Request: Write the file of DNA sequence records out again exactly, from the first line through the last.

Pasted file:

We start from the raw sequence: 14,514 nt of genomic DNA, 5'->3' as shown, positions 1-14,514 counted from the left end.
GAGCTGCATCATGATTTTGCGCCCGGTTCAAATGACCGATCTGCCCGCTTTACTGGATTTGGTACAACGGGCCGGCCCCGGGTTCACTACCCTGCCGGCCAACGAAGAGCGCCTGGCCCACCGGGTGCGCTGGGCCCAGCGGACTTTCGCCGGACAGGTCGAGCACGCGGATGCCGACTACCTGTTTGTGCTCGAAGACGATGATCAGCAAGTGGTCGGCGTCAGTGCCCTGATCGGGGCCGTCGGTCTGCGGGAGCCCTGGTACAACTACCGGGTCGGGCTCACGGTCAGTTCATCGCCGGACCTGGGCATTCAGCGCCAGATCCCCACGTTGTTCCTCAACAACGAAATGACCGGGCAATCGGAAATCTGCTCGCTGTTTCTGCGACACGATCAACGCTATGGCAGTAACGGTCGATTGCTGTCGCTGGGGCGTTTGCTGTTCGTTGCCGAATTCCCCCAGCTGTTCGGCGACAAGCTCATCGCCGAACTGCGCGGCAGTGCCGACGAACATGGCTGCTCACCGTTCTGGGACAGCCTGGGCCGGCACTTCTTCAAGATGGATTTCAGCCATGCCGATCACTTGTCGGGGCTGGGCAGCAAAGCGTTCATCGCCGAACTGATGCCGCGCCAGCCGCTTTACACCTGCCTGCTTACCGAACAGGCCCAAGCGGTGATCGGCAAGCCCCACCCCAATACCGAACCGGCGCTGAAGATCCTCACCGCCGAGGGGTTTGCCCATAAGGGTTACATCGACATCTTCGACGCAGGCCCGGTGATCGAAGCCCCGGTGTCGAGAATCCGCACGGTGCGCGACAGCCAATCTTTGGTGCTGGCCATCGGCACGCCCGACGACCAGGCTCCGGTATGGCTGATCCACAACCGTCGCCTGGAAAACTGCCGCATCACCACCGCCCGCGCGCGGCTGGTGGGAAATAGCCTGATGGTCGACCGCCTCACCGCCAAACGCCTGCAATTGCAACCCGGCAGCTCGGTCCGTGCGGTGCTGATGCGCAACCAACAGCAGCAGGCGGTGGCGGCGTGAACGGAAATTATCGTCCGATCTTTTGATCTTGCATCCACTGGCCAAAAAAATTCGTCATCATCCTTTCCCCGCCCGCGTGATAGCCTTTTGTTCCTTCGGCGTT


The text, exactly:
We start from the raw sequence: 14,514 nt of genomic DNA, 5'->3' as shown, positions 1-14,514 counted from the left end.
GAGCTGCATCATGATTTTGCGCCCGGTTCAAATGACCGATCTGCCCGCTTTACTGGATTTGGTACAACGGGCCGGCCCCGGGTTCACTACCCTGCCGGCCAACGAAGAGCGCCTGGCCCACCGGGTGCGCTGGGCCCAGCGGACTTTCGCCGGACAGGTCGAGCACGCGGATGCCGACTACCTGTTTGTGCTCGAAGACGATGATCAGCAAGTGGTCGGCGTCAGTGCCCTGATCGGGGCCGTCGGTCTGCGGGAGCCCTGGTACAACTACCGGGTCGGGCTCACGGTCAGTTCATCGCCGGACCTGGGCATTCAGCGCCAGATCCCCACGTTGTTCCTCAACAACGAAATGACCGGGCAATCGGAAATCTGCTCGCTGTTTCTGCGACACGATCAACGCTATGGCAGTAACGGTCGATTGCTGTCGCTGGGGCGTTTGCTGTTCGTTGCCGAATTCCCCCAGCTGTTCGGCGACAAGCTCATCGCCGAACTGCGCGGCAGTGCCGACGAACATGGCTGCTCACCGTTCTGGGACAGCCTGGGCCGGCACTTCTTCAAGATGGATTTCAGCCATGCCGATCACTTGTCGGGGCTGGGCAGCAAAGCGTTCATCGCCGAACTGATGCCGCGCCAGCCGCTTTACACCTGCCTGCTTACCGAACAGGCCCAAGCGGTGATCGGCAAGCCCCACCCCAATACCGAACCGGCGCTGAAGATCCTCACCGCCGAGGGGTTTGCCCATAAGGGTTACATCGACATCTTCGACGCAGGCCCGGTGATCGAAGCCCCGGTGTCGAGAATCCGCACGGTGCGCGACAGCCAATCTTTGGTGCTGGCCATCGGCACGCCCGACGACCAGGCTCCGGTATGGCTGATCCACAACCGTCGCCTGGAAAACTGCCGCATCACCACCGCCCGCGCGCGGCTGGTGGGAAATAGCCTGATGGTCGACCGCCTCACCGCCAAACGCCTGCAATTGCAACCCGGCAGCTCGGTCCGTGCGGTGCTGATGCGCAACCAACAGCAGCAGGCGGTGGCGGCGTGAACGGAAATTATCGTCCGATCTTTTGATCTTGCATCCACTGGCCAAAAAAATTCGTCATCATCCTTTCCCCGCCCGCGTGATAGCCTTTTGTTCCTTCGGCGTT